Oregon is on the move to become a more transgender and non-binary friendly state.
In 2016, an Oregon judge allowed Jamie Shupe, a person who identified as non-binary, to change their identity to a neutral third gender. The judge’s decision to allow a non-binary gender is widely believed to be the first of its kind in the United States.
After this decision, Oregon gained momentum in creating a more streamlined process for those wishing to change their name and gender. Changing one’s name and gender previously was a complicated process. It often differed from county to county, and could not always be accomplished alone.
However, starting in 2017, the State of Oregon Judicial Department began providing statewide forms for both adults and minors who want to change their name and/or gender. The petition allows the applicant to decide whether they want to identify as male, female, or non-binary. The forms provide instructions for filling out a petition, as well as the cost and where it can be filed. Those forms can be found here: http://www.courts.oregon.gov/programs/family/forms/Pages/name-sex-change.aspx
No court order is necessary to change a gender indicator.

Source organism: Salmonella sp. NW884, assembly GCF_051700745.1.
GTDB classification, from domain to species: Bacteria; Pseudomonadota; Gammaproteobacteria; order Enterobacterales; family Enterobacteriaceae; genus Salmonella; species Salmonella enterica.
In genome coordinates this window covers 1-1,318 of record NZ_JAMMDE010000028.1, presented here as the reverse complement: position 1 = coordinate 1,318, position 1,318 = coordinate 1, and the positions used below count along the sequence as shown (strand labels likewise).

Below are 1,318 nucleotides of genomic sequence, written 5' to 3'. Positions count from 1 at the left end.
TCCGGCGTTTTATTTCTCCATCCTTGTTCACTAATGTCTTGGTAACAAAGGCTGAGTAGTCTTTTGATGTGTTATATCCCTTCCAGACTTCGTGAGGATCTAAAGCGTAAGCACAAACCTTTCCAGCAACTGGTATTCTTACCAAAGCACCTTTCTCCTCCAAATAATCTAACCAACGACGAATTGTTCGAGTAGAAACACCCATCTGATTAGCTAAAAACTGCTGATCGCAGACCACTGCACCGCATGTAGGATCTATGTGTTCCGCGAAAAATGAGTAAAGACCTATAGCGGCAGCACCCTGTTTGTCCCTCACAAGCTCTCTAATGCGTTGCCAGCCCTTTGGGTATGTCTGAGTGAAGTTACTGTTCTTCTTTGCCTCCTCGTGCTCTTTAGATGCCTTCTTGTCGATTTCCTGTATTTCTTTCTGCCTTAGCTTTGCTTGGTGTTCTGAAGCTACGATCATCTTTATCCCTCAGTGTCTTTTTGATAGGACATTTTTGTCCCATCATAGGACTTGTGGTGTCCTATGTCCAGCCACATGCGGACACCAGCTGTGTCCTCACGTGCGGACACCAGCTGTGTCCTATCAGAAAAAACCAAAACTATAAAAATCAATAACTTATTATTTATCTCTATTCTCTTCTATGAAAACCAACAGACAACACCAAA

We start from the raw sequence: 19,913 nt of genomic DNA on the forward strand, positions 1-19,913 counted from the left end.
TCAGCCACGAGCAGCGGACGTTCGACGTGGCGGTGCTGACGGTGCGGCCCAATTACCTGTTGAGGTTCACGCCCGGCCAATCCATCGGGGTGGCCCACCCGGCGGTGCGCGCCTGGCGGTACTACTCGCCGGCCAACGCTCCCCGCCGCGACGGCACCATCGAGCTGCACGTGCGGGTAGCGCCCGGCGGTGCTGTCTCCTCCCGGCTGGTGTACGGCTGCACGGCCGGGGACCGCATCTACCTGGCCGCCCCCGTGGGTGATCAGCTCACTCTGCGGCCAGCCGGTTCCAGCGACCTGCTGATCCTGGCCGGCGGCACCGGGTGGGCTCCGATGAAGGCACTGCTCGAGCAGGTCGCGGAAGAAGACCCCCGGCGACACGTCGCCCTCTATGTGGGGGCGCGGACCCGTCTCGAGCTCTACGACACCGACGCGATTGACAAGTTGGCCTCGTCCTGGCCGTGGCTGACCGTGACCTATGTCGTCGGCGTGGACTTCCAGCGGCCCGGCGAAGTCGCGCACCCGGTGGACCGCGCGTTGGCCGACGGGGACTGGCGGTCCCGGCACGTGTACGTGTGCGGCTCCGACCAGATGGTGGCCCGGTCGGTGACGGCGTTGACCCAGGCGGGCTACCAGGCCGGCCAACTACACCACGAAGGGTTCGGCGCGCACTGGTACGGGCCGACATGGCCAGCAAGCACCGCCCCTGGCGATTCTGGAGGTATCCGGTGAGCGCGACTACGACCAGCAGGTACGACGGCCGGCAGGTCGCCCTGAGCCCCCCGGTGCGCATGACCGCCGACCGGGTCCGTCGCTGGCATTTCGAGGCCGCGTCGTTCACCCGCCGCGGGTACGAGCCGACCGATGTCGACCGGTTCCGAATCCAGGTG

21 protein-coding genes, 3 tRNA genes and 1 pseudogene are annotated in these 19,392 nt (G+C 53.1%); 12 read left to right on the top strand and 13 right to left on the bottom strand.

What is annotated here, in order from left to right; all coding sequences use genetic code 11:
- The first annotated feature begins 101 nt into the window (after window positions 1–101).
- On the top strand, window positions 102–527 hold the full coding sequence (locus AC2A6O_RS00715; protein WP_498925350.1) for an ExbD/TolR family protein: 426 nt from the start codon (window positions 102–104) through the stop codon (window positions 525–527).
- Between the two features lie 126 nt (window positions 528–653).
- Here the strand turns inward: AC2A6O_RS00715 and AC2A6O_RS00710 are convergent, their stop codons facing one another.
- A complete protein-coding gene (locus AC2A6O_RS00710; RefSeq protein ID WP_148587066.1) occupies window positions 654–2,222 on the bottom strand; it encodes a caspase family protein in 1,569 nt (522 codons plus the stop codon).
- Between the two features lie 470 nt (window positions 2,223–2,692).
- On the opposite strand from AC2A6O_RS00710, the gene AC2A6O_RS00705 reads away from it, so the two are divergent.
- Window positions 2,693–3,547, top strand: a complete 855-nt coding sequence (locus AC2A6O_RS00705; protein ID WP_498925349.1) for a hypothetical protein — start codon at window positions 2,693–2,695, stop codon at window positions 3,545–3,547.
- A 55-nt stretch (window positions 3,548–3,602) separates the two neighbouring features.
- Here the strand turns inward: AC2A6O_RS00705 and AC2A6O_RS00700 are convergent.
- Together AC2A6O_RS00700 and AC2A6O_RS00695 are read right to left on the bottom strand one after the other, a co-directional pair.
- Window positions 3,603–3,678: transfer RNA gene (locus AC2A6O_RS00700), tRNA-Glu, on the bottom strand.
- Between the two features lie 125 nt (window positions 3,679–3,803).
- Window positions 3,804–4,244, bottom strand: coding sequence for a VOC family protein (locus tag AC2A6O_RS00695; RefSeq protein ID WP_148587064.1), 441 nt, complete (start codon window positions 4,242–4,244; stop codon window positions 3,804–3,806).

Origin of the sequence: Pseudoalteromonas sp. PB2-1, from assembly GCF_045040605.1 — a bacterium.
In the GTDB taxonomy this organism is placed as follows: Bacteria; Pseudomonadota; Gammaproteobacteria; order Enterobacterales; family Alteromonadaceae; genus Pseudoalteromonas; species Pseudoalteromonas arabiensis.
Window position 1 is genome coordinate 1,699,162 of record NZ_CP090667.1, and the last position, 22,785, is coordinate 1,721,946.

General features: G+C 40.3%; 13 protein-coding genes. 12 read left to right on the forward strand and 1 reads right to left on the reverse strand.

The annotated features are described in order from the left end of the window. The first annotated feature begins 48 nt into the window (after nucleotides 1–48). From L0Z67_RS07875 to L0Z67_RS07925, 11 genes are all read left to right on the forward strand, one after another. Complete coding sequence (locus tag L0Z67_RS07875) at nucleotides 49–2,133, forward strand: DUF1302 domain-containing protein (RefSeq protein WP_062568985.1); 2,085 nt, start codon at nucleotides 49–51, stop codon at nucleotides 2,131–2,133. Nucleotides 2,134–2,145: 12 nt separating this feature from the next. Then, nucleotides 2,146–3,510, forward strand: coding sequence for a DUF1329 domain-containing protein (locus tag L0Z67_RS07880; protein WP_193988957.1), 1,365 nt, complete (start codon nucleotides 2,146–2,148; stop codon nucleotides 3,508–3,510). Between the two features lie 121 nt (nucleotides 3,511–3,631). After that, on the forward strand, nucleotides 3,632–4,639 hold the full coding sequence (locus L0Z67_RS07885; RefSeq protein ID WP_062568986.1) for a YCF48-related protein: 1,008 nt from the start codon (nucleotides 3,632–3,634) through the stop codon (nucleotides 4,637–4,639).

Additionally, as of July, 2017, the Oregon DMV also allows residents to change their gender marker to male, female, or a non-binary designation: “X.” To change a marker, an applicant will need to go to the DMV, and turn in a completed application with the desired indicator marked. They also are required to pay the renewal or replacement fee for their identification card. No court order is necessary to change a gender indicator. Please note that in order to change a name on a driver’s license or ID card, an applicant will need proof of a legal name change. One method of proof is to have a court order showing the legal name change. Forms and information can be found here: http://www.oregon.gov/ODOT/DMV/Pages/DriverID/chg_gender_designation.aspx
For those born in Oregon, there is also an administrative option for updating Oregon birth records to reflect accurate gender identity. This new option became available in January, 2018. It allows a one-time gender and name change without having to go through the courts. An applicant may request to be listed as male, female, or non-binary. An applicant will need to submit a notarized document, as well as a fee. For more information see: http://www.oregon.gov/OHA/PH/BIRTHDEATHCERTIFICATES/Pages/rules.aspx
With these changes, Oregon remains on the forefront of transgender issues. If you would like help in changing your name and/ or gender, contact a family law attorney.
Emily Clark is a litigator at Samuels Yoelin Kantor, with her practice centered around family law. Her passion is helping families navigate all the various obstacles they may face. Her practice focuses on domestic relations, probate, and business transactions.